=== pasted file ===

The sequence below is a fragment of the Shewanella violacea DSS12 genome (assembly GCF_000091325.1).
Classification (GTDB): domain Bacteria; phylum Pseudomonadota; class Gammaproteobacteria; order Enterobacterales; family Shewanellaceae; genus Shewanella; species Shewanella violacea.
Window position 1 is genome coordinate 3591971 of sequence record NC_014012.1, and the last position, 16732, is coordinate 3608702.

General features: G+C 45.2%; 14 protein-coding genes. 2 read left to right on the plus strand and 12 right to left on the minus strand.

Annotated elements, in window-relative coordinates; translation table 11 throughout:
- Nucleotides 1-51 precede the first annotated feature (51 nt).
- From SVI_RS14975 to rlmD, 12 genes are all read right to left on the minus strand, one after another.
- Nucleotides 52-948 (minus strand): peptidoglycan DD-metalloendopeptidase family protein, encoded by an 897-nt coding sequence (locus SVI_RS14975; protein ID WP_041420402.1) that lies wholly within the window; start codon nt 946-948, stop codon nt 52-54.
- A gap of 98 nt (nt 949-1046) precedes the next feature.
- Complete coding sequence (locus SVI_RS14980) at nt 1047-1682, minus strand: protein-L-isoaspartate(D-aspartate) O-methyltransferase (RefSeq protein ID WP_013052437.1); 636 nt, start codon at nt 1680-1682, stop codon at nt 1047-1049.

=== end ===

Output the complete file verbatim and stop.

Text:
The sequence below is a fragment of the Shewanella violacea DSS12 genome (assembly GCF_000091325.1).
Classification (GTDB): domain Bacteria; phylum Pseudomonadota; class Gammaproteobacteria; order Enterobacterales; family Shewanellaceae; genus Shewanella; species Shewanella violacea.
Window position 1 is genome coordinate 3591971 of sequence record NC_014012.1, and the last position, 16732, is coordinate 3608702.

General features: G+C 45.2%; 14 protein-coding genes. 2 read left to right on the plus strand and 12 right to left on the minus strand.

Annotated elements, in window-relative coordinates; translation table 11 throughout:
- Nucleotides 1-51 precede the first annotated feature (51 nt).
- From SVI_RS14975 to rlmD, 12 genes are all read right to left on the minus strand, one after another.
- Nucleotides 52-948 (minus strand): peptidoglycan DD-metalloendopeptidase family protein, encoded by an 897-nt coding sequence (locus SVI_RS14975; protein ID WP_041420402.1) that lies wholly within the window; start codon nt 946-948, stop codon nt 52-54.
- A gap of 98 nt (nt 949-1046) precedes the next feature.
- Complete coding sequence (locus SVI_RS14980) at nt 1047-1682, minus strand: protein-L-isoaspartate(D-aspartate) O-methyltransferase (RefSeq protein ID WP_013052437.1); 636 nt, start codon at nt 1680-1682, stop codon at nt 1047-1049.